Wednesday, 26 January 2011
Washington State Convention Center
Forecast verification strongly influences the design and development of new and existing forecast systems. In particular, changes to forecast systems are often made with the aim of improving the results of whatever verification system is in place. Presently, the US Navy forecast verification scorecard is dominated by science-relevant measures. For example, the FNMOC forecast verification scorecard includes metrics such as 500mb anomaly correlations, tropical cyclone track errors, and hemispherically averaged wind errors. Each metric is weighted (500 mb heights and TC tracks are given the highest weight), and a summary scalar scorecard value is produced calculated as the sum of the weighted measures. Changes to the forecast system that improve the forecast verification scorecard value are operationalized, while changes that degrade the value are not implemented. It is not obvious that improvements in this scorecard result in improved forecasts and decisions.
The initial focus is on verifying guidance that is known to be critical in warfighter planning. Data on model output and verifying conditions will be analyzed to determine guidance performance. Ultimately, this information will be related to warfighter plans and outcomes. Forecast performance and operational performance will be compared to assess the impacts of forecasts on warfighter plans and outcomes, and to identify methods for improving those impacts. A similar process will be used to determine the impacts of forecaster recommendations.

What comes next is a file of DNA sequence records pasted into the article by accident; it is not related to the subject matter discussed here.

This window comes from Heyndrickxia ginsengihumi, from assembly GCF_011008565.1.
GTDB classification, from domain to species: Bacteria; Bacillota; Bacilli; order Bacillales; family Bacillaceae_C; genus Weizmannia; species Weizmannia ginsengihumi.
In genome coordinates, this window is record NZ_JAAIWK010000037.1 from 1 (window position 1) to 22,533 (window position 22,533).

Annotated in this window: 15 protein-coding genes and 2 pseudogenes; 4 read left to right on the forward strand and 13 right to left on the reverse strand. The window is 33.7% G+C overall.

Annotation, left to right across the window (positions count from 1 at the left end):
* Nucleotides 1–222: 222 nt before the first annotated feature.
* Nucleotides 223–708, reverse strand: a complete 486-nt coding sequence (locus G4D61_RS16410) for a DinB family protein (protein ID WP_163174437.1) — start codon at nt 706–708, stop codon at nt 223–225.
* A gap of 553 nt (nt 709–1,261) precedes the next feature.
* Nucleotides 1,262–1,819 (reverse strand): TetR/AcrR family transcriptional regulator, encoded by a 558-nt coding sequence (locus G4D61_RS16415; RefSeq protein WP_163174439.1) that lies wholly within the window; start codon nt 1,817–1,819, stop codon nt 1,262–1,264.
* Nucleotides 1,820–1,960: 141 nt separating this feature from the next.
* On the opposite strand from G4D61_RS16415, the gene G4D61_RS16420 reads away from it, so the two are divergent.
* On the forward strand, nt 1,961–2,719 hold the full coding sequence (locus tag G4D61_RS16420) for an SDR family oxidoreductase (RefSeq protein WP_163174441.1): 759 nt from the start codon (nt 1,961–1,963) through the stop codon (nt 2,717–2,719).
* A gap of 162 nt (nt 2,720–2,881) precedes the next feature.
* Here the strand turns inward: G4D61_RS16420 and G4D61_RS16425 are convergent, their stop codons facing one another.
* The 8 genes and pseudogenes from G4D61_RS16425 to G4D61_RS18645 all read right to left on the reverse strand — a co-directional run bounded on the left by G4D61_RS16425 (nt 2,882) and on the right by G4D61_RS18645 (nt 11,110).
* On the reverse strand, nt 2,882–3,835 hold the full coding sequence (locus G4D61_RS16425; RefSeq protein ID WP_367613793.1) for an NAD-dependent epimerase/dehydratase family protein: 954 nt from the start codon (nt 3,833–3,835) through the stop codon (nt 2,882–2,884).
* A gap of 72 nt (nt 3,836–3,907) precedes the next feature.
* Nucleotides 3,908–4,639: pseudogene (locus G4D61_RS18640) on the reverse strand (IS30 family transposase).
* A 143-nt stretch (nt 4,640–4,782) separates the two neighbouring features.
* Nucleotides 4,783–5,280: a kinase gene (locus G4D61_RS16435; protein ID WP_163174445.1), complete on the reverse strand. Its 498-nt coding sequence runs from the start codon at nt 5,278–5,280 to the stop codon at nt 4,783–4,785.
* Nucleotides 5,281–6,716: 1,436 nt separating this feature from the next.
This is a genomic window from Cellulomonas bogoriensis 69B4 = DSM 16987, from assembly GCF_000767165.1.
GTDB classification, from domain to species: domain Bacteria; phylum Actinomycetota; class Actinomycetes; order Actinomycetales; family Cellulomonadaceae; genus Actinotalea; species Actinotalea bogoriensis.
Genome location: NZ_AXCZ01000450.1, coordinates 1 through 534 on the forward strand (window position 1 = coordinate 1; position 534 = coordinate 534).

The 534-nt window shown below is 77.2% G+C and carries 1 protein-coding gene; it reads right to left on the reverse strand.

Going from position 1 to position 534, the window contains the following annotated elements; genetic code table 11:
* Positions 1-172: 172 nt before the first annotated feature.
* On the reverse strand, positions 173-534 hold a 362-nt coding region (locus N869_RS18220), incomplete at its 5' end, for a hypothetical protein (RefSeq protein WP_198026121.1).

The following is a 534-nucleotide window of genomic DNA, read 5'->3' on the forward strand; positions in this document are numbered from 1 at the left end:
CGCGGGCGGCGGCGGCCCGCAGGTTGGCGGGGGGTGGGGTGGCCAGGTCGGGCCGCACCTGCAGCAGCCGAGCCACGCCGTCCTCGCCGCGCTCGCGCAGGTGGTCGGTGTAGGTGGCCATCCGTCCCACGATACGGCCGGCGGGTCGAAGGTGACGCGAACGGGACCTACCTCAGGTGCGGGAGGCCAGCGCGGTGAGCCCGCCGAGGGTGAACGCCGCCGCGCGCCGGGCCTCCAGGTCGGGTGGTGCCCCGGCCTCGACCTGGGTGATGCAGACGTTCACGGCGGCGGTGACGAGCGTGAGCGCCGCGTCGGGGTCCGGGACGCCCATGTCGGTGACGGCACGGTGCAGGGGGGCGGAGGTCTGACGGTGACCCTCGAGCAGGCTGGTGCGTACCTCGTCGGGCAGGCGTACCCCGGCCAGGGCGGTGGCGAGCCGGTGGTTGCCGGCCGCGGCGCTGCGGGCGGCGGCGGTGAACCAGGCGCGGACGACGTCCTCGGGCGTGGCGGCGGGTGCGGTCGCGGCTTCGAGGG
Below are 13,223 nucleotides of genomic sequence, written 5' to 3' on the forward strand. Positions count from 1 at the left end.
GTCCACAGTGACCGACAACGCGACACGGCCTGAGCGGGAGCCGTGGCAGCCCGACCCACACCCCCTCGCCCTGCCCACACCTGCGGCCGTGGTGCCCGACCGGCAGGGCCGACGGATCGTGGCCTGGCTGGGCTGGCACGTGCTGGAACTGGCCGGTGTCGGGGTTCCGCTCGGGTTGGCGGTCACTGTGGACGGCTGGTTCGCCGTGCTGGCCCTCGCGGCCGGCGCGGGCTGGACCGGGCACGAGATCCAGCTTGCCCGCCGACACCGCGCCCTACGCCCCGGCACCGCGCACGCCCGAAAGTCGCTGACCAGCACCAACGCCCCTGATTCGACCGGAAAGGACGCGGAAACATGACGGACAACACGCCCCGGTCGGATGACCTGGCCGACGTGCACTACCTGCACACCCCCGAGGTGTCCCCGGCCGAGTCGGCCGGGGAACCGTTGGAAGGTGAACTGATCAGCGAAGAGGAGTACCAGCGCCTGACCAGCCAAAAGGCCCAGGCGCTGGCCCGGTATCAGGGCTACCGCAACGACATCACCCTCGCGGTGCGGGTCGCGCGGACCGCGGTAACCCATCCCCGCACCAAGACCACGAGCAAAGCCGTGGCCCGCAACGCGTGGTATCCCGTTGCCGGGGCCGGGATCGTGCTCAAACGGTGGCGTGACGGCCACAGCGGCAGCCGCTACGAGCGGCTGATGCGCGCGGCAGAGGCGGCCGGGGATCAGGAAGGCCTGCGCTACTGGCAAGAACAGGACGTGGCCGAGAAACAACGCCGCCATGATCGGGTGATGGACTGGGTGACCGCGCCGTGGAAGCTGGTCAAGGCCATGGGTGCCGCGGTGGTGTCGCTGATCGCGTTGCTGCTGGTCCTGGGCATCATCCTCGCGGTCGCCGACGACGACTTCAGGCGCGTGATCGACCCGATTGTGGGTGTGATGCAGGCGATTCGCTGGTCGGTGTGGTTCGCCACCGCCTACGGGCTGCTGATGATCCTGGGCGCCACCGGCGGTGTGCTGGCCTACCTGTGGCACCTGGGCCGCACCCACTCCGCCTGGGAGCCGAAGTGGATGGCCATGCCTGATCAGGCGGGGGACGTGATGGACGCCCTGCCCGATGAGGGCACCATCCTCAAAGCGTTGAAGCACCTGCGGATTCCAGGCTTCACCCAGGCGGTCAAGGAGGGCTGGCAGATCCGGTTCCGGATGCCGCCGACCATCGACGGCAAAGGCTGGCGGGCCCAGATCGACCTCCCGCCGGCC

The aim of the current User Scorecard is to identify a small set of measures, or metrics, of the impacts of METOC forecasts and recommendations on warfighter plans and outcomes. The Navy User Scorecard was developed through conversations and meetings with numerous stakeholders. The scorecard, in addition to lessons learned and scorecard results will be presented.
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